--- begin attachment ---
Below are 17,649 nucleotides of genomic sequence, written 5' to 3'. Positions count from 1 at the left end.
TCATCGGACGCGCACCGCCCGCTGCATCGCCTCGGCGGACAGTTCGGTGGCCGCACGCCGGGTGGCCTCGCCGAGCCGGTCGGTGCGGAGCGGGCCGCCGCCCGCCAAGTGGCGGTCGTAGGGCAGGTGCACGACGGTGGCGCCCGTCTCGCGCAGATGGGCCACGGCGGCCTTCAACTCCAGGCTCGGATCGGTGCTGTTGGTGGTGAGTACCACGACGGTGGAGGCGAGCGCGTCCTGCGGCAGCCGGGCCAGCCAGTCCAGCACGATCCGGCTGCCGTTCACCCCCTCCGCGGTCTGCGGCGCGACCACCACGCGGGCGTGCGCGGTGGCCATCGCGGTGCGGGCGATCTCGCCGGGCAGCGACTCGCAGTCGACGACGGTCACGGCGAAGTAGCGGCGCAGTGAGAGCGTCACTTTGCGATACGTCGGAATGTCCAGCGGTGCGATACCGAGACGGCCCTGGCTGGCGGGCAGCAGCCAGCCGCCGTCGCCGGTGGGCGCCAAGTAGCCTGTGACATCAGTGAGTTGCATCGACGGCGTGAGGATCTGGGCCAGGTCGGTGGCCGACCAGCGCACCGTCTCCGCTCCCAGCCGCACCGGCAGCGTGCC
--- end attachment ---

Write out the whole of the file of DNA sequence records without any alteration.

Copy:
Below are 17,649 nucleotides of genomic sequence, written 5' to 3'. Positions count from 1 at the left end.
TCATCGGACGCGCACCGCCCGCTGCATCGCCTCGGCGGACAGTTCGGTGGCCGCACGCCGGGTGGCCTCGCCGAGCCGGTCGGTGCGGAGCGGGCCGCCGCCCGCCAAGTGGCGGTCGTAGGGCAGGTGCACGACGGTGGCGCCCGTCTCGCGCAGATGGGCCACGGCGGCCTTCAACTCCAGGCTCGGATCGGTGCTGTTGGTGGTGAGTACCACGACGGTGGAGGCGAGCGCGTCCTGCGGCAGCCGGGCCAGCCAGTCCAGCACGATCCGGCTGCCGTTCACCCCCTCCGCGGTCTGCGGCGCGACCACCACGCGGGCGTGCGCGGTGGCCATCGCGGTGCGGGCGATCTCGCCGGGCAGCGACTCGCAGTCGACGACGGTCACGGCGAAGTAGCGGCGCAGTGAGAGCGTCACTTTGCGATACGTCGGAATGTCCAGCGGTGCGATACCGAGACGGCCCTGGCTGGCGGGCAGCAGCCAGCCGCCGTCGCCGGTGGGCGCCAAGTAGCCTGTGACATCAGTGAGTTGCATCGACGGCGTGAGGATCTGGGCCAGGTCGGTGGCCGACCAGCGCACCGTCTCCGCTCCCAGCCGCACCGGCAGCGTGCC